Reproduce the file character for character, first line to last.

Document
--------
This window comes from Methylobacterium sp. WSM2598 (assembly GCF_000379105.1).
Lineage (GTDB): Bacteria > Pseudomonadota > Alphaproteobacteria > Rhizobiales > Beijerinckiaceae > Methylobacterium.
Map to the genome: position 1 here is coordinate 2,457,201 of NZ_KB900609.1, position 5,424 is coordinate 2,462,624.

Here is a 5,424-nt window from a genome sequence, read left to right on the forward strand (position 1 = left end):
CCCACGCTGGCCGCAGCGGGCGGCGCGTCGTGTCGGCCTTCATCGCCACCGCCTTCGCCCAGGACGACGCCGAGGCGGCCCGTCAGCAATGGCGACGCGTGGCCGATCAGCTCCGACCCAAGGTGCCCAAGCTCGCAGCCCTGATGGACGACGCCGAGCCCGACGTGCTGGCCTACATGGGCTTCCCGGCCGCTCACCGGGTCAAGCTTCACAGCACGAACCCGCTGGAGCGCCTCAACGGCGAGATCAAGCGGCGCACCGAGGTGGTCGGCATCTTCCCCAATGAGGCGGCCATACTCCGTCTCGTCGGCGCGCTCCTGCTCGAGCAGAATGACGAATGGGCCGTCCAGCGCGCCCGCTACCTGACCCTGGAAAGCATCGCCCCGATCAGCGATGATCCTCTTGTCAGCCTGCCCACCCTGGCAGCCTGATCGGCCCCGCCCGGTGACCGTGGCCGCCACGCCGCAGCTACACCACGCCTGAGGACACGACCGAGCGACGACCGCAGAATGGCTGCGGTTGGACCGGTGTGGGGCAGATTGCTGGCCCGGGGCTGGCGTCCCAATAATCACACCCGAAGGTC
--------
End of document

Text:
This window comes from Methylobacterium sp. WSM2598 (assembly GCF_000379105.1).
Lineage (GTDB): Bacteria > Pseudomonadota > Alphaproteobacteria > Rhizobiales > Beijerinckiaceae > Methylobacterium.
Map to the genome: position 1 here is coordinate 2,457,201 of NZ_KB900609.1, position 5,424 is coordinate 2,462,624.

Here is a 5,424-nt window from a genome sequence, read left to right on the forward strand (position 1 = left end):
CCCACGCTGGCCGCAGCGGGCGGCGCGTCGTGTCGGCCTTCATCGCCACCGCCTTCGCCCAGGACGACGCCGAGGCGGCCCGTCAGCAATGGCGACGCGTGGCCGATCAGCTCCGACCCAAGGTGCCCAAGCTCGCAGCCCTGATGGACGACGCCGAGCCCGACGTGCTGGCCTACATGGGCTTCCCGGCCGCTCACCGGGTCAAGCTTCACAGCACGAACCCGCTGGAGCGCCTCAACGGCGAGATCAAGCGGCGCACCGAGGTGGTCGGCATCTTCCCCAATGAGGCGGCCATACTCCGTCTCGTCGGCGCGCTCCTGCTCGAGCAGAATGACGAATGGGCCGTCCAGCGCGCCCGCTACCTGACCCTGGAAAGCATCGCCCCGATCAGCGATGATCCTCTTGTCAGCCTGCCCACCCTGGCAGCCTGATCGGCCCCGCCCGGTGACCGTGGCCGCCACGCCGCAGCTACACCACGCCTGAGGACACGACCGAGCGACGACCGCAGAATGGCTGCGGTTGGACCGGTGTGGGGCAGATTGCTGGCCCGGGGCTGGCGTCCCAATAATCACACCCGAAGGTC